Mobile device has a roll-up screen, inspired by ancient scrolls!
31 August 2018
A Queen’s University research team has taken a page from history – before rolling it up and creating the MagicScroll: a rollable touchscreen tablet, designed to capture the seamless flexible screen real estate of ancient scrolls in a modern-day device.
Led by bendable-screen pioneer Dr. Roel Vertegaal, professor of Human-Computer Interaction and director of the Queen’s University Human Media Lab, this new technology is set to push the boundaries of flexible device technology into a brand new territory.
The device is comprised of a high-resolution, 7.5” 2K resolution flexible display that can be rolled or unrolled around a central, 3D-printed cylindrical body that contains the device’s computerised inner-workings.
Two rotary wheels at either end of the cylinder allow the user to scroll through the on-screen content. When a user finds information of particular interest, they can examine it more deeply, by unrolling the screen – leaving them with a tablet display. Its light weight and cylindrical body makes it much easier to hold with one hand than a traditional mobile device. When rolled up, it is pocket-sized, and the technology can not only be used as a phone, but a dictation or pointing device.
“We were inspired by the design of ancient scrolls because their form allows for a more natural, uninterrupted experience of long visual timelines,” says Dr. Vertegaal.
Another source of inspiration was the old rolodex filing systems that were used to store and browse contact cards. The MagicScroll’s scroll wheel allows for infinite scroll action for quick browsing through long lists. Unfolding the scroll is a tangible experience that gives a full screen view of the selected item. Picture browsing through your Instagram timeline, messages or LinkedIn contacts this way!”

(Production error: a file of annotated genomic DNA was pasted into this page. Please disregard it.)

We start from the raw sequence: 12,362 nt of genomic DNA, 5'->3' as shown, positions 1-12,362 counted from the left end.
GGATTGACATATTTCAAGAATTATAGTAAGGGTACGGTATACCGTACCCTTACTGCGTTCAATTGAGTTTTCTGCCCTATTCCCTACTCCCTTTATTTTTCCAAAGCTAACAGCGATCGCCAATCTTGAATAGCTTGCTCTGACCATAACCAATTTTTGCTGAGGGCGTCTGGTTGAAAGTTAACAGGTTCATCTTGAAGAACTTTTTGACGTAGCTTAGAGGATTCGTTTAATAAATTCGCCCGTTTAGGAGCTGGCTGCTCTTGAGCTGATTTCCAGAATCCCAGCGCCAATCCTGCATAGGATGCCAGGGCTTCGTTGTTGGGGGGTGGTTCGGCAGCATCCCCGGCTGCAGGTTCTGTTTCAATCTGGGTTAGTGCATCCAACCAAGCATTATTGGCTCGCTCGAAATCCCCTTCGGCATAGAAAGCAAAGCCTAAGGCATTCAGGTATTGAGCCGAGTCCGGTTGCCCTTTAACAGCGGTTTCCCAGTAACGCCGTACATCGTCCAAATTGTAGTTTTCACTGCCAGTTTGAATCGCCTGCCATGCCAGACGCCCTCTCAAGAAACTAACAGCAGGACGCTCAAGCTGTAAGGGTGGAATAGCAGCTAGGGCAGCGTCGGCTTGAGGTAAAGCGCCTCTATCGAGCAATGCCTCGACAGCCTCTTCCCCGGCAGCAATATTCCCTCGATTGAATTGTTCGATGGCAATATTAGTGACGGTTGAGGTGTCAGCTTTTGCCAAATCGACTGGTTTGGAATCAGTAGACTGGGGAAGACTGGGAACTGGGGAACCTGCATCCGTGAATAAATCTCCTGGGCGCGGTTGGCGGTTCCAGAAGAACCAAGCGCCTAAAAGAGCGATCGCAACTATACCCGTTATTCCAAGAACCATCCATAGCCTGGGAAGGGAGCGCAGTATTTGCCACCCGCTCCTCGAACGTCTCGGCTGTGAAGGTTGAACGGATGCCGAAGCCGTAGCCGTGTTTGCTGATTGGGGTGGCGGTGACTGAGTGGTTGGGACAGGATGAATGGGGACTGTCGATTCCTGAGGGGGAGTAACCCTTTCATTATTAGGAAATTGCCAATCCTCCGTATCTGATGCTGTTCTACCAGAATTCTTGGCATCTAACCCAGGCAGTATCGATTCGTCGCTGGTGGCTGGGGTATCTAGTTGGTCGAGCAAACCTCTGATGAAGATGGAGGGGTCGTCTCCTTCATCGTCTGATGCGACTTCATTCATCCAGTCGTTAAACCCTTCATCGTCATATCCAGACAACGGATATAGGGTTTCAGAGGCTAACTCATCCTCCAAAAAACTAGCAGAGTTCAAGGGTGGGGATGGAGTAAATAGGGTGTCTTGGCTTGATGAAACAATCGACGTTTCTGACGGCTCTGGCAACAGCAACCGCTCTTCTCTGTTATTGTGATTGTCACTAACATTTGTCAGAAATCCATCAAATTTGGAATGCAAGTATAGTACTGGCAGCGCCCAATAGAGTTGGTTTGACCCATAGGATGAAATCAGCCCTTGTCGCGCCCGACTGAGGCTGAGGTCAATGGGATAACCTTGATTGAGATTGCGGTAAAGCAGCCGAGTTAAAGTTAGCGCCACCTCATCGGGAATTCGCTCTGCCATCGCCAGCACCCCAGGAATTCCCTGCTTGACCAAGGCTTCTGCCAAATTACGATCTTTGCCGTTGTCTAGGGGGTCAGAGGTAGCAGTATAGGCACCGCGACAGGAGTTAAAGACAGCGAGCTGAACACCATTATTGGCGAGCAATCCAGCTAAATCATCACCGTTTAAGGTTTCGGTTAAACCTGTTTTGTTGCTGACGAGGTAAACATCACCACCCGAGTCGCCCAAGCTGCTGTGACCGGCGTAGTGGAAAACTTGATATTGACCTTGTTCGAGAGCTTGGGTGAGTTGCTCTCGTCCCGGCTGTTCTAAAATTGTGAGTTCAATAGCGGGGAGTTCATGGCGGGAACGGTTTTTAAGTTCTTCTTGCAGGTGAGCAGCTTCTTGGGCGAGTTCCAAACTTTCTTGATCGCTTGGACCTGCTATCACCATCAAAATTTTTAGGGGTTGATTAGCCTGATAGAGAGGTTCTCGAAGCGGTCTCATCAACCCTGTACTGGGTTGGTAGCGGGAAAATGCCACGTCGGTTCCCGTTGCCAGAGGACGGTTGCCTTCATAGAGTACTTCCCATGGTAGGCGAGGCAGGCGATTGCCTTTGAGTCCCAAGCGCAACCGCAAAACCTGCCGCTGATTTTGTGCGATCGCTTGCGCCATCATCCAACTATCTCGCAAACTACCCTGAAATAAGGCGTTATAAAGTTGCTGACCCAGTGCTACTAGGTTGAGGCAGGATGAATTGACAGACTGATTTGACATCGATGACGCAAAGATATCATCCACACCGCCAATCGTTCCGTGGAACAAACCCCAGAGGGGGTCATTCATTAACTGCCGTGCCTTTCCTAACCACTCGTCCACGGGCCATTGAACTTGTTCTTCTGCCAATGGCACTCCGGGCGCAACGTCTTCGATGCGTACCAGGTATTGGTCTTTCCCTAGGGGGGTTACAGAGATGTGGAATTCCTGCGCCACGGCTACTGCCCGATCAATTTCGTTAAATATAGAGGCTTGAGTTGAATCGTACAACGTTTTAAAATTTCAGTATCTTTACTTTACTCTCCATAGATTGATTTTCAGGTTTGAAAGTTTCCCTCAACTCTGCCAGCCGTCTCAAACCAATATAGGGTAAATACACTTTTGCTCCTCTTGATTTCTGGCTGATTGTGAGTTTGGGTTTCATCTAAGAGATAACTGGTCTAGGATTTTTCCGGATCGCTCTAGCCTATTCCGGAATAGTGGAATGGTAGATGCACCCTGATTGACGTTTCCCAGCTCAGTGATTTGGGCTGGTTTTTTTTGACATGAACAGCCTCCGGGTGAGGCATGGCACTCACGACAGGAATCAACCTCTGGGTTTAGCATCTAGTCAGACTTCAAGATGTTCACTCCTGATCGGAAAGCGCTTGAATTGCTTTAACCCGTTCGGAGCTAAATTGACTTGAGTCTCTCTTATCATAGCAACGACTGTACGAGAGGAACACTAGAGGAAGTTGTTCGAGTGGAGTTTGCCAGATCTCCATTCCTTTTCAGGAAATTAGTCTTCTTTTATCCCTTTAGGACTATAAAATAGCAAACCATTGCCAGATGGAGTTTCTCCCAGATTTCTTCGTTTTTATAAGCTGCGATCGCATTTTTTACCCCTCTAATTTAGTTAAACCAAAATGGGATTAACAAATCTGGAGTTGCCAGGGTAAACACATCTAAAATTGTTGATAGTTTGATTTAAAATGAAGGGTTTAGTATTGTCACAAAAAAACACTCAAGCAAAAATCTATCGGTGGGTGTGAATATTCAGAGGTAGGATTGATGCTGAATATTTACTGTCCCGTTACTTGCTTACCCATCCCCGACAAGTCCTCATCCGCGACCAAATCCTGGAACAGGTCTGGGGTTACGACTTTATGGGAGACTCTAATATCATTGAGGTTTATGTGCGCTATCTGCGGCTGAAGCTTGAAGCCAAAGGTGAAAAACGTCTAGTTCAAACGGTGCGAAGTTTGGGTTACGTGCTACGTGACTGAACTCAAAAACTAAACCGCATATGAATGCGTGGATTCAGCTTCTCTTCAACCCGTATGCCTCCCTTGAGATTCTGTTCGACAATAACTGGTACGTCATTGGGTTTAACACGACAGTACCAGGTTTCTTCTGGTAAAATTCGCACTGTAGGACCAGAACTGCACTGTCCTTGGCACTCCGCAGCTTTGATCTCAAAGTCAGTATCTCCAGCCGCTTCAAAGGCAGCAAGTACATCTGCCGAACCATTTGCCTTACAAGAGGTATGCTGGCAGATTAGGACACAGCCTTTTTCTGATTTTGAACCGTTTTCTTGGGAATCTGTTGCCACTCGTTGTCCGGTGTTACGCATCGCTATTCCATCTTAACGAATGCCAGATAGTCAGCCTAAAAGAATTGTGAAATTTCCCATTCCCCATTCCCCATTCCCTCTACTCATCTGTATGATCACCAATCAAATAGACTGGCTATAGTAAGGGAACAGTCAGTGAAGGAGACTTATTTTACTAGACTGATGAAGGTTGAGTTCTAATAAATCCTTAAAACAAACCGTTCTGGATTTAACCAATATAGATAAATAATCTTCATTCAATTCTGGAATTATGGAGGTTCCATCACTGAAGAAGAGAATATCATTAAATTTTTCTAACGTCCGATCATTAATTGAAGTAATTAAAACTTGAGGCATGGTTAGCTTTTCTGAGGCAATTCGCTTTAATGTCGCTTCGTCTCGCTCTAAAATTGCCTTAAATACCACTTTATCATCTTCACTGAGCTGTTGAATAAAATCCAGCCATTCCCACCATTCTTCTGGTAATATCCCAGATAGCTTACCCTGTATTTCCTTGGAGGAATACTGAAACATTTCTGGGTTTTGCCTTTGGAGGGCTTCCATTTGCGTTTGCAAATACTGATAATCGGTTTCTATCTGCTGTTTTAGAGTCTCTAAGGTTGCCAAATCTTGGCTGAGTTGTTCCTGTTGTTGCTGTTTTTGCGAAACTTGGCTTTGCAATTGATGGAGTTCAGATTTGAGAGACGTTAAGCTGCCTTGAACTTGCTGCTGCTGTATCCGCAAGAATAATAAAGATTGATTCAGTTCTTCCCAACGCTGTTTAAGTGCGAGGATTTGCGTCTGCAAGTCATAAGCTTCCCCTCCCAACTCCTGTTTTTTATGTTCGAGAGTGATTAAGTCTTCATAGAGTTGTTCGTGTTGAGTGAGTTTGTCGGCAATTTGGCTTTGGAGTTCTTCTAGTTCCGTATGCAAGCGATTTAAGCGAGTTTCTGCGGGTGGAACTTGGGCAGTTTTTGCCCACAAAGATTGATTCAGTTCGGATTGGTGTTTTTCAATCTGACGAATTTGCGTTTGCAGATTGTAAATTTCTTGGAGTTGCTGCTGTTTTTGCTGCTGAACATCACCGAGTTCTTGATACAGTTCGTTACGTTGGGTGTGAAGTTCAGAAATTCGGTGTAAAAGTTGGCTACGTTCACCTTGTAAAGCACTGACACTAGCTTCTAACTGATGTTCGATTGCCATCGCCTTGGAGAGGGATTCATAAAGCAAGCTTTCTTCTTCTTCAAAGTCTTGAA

Beyond the innovative flexible display, the prototype also features a camera that allows users to employ the rolled-up MagicScroll as a gesture-based control device – similar to that of Nintendo’s ‘Wiimote’. And the device’s rotary wheels contain robotic actuators that allow the device to physically move or spin in place in various scenarios, like when it receives a notification for instance.
Said Dr. Vertegaal: “Eventually, our hope is to design the device so that it can even roll into something as small as a pen that you could carry in your shirt pocket. More broadly, the MagicScroll project is also allowing us to further examine notions that ‘screens don’t have to be flat’, and ‘anything can become a screen’.
"Whether it’s a reusable cup made of an interactive screen on which you can select your order before arriving at a coffee-filling kiosk, or a display on your clothes, we’re exploring how objects can become the apps."
Dr. Vertegaal’s Human Media Lab collaborator Juan Pablo Carrascal will be presenting MagicScroll at MobileHCI, one of the leading international conferences on Human-Computer Interaction with mobile devices and services, in Barcelona, Spain on 4th September, 2018.
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